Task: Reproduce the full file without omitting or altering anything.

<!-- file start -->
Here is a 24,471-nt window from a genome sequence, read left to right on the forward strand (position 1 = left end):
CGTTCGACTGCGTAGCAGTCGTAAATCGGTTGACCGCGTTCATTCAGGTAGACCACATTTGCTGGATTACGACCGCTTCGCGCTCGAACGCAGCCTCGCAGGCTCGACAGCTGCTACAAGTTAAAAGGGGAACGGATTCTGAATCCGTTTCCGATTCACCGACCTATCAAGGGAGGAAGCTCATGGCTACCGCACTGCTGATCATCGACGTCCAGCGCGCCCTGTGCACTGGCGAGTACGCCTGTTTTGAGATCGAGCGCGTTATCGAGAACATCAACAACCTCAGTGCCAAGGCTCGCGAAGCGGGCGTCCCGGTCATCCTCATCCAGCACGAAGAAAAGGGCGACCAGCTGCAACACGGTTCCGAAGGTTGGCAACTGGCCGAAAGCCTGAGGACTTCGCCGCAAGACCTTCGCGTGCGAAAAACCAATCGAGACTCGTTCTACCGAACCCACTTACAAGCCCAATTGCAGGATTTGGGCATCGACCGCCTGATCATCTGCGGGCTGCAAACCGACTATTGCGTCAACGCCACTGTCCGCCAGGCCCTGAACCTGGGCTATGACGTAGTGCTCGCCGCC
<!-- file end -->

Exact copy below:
Here is a 24,471-nt window from a genome sequence, read left to right on the forward strand (position 1 = left end):
CGTTCGACTGCGTAGCAGTCGTAAATCGGTTGACCGCGTTCATTCAGGTAGACCACATTTGCTGGATTACGACCGCTTCGCGCTCGAACGCAGCCTCGCAGGCTCGACAGCTGCTACAAGTTAAAAGGGGAACGGATTCTGAATCCGTTTCCGATTCACCGACCTATCAAGGGAGGAAGCTCATGGCTACCGCACTGCTGATCATCGACGTCCAGCGCGCCCTGTGCACTGGCGAGTACGCCTGTTTTGAGATCGAGCGCGTTATCGAGAACATCAACAACCTCAGTGCCAAGGCTCGCGAAGCGGGCGTCCCGGTCATCCTCATCCAGCACGAAGAAAAGGGCGACCAGCTGCAACACGGTTCCGAAGGTTGGCAACTGGCCGAAAGCCTGAGGACTTCGCCGCAAGACCTTCGCGTGCGAAAAACCAATCGAGACTCGTTCTACCGAACCCACTTACAAGCCCAATTGCAGGATTTGGGCATCGACCGCCTGATCATCTGCGGGCTGCAAACCGACTATTGCGTCAACGCCACTGTCCGCCAGGCCCTGAACCTGGGCTATGACGTAGTGCTCGCCGCC